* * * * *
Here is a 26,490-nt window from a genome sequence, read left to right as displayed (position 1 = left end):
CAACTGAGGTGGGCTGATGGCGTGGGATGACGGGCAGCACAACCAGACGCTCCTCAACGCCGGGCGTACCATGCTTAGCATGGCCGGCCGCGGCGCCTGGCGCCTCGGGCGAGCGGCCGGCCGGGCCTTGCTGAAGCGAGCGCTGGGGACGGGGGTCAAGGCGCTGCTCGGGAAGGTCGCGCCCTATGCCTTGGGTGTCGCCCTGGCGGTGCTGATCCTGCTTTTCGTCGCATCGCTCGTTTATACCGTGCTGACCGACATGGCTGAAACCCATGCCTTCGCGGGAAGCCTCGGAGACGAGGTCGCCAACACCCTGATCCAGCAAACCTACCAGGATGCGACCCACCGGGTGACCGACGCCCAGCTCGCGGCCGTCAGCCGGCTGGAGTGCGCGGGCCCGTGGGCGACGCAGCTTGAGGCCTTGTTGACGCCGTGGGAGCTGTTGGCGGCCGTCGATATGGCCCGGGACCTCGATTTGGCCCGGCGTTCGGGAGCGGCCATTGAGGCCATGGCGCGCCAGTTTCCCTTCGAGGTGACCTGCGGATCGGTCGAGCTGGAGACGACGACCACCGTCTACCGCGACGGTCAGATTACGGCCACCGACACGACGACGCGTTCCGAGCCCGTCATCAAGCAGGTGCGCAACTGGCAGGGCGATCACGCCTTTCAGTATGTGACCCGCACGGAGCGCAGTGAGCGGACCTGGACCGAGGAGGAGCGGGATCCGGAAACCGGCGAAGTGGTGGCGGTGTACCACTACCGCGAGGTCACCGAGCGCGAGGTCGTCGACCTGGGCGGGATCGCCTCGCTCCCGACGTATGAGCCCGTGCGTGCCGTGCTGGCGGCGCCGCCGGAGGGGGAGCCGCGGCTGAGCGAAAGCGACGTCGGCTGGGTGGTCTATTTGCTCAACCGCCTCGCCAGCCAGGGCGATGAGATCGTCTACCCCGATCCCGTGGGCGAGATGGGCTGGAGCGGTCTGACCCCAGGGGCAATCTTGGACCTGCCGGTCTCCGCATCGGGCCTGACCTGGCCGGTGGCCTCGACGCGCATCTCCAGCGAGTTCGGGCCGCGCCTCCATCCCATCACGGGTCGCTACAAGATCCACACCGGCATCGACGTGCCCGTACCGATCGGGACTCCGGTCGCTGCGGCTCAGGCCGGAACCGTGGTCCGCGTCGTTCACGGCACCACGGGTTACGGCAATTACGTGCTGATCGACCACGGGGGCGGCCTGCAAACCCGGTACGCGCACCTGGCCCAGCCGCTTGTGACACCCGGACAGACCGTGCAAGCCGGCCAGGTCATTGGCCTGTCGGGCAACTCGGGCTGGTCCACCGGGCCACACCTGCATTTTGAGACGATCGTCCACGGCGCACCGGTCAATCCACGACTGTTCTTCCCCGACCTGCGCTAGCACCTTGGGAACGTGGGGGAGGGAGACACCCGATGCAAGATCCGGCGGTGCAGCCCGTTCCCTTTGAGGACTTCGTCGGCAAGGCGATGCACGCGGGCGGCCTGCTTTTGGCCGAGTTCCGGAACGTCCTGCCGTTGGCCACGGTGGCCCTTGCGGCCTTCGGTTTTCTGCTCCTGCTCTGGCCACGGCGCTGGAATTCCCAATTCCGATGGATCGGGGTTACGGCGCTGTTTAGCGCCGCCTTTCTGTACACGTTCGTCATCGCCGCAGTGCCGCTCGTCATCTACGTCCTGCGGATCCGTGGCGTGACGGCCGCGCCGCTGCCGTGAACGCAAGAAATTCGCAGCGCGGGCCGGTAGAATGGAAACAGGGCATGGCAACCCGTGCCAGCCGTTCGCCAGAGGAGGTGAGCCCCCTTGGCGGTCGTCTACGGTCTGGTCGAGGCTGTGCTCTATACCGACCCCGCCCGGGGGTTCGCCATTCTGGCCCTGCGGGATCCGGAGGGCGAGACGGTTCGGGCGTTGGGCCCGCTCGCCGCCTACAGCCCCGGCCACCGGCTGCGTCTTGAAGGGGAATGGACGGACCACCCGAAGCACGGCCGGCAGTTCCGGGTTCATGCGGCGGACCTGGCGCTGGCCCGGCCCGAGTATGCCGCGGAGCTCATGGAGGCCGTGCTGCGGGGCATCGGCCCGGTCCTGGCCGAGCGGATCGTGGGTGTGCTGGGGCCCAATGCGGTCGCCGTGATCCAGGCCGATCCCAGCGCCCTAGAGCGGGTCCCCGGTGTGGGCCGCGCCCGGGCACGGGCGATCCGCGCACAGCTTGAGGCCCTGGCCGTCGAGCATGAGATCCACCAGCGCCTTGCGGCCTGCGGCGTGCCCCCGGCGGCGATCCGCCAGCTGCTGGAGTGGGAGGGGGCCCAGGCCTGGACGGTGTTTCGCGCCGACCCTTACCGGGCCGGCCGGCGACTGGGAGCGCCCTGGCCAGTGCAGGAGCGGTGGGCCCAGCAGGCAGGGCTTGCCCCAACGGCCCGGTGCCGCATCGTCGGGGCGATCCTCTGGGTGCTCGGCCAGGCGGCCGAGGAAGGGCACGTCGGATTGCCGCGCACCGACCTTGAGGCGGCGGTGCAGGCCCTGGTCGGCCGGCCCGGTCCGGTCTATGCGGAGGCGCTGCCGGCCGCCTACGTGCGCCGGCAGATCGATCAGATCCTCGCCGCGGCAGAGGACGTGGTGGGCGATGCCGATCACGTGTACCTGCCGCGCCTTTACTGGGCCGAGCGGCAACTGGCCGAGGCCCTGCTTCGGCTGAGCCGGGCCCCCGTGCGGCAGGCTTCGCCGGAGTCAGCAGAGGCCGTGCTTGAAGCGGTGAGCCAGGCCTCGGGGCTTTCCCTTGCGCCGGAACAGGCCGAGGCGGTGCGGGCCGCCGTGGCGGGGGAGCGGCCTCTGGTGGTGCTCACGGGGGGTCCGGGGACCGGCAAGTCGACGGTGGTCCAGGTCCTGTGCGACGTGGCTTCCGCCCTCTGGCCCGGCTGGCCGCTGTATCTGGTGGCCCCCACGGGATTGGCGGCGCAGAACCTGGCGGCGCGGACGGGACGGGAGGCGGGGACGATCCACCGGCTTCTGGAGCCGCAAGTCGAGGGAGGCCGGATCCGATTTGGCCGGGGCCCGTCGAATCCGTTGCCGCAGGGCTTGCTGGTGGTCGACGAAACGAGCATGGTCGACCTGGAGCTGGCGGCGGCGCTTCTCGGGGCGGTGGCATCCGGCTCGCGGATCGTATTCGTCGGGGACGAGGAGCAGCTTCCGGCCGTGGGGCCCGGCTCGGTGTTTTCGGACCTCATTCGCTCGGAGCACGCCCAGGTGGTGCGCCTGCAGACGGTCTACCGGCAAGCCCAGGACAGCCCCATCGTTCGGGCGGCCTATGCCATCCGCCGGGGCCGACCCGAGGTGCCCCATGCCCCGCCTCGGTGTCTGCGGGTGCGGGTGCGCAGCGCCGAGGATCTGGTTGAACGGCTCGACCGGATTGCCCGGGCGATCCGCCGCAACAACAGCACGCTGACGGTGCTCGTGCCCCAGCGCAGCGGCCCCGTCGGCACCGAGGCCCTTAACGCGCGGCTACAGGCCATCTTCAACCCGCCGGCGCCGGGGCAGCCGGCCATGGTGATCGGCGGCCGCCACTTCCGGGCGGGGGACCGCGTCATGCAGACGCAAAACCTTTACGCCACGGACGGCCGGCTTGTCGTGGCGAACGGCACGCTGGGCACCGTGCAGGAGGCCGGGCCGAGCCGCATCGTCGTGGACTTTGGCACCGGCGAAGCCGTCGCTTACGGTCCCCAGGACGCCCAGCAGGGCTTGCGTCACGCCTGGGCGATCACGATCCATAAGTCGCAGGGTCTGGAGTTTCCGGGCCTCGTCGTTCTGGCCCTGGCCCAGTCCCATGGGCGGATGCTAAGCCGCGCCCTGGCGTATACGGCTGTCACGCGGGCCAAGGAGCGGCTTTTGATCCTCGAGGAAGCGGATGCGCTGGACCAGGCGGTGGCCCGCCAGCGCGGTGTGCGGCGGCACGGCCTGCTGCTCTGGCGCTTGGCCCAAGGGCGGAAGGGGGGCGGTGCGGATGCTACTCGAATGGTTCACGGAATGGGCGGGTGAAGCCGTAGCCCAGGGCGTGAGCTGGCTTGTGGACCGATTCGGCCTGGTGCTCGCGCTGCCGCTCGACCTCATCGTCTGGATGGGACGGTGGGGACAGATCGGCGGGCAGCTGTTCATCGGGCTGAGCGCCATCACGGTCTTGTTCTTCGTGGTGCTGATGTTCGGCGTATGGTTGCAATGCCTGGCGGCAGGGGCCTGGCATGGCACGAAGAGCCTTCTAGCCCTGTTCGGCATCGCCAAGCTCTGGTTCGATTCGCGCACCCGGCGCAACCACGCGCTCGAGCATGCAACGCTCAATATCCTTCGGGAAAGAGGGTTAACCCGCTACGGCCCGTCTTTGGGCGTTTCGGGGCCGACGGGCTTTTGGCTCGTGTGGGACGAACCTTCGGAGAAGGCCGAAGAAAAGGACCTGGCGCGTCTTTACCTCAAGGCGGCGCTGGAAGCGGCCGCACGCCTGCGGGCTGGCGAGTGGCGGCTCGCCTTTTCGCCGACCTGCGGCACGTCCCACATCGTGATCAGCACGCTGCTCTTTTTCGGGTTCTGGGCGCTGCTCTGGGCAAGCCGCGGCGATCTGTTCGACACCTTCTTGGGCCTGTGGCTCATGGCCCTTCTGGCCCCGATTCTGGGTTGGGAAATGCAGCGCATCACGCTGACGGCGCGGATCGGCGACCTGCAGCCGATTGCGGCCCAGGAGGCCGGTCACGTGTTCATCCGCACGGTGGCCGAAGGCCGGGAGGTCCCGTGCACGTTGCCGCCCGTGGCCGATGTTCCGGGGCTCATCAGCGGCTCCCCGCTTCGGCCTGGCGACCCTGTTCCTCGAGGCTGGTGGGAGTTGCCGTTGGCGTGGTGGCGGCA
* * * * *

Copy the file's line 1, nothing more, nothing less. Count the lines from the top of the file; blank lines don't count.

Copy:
Here is a 26,490-nt window from a genome sequence, read left to right as displayed (position 1 = left end):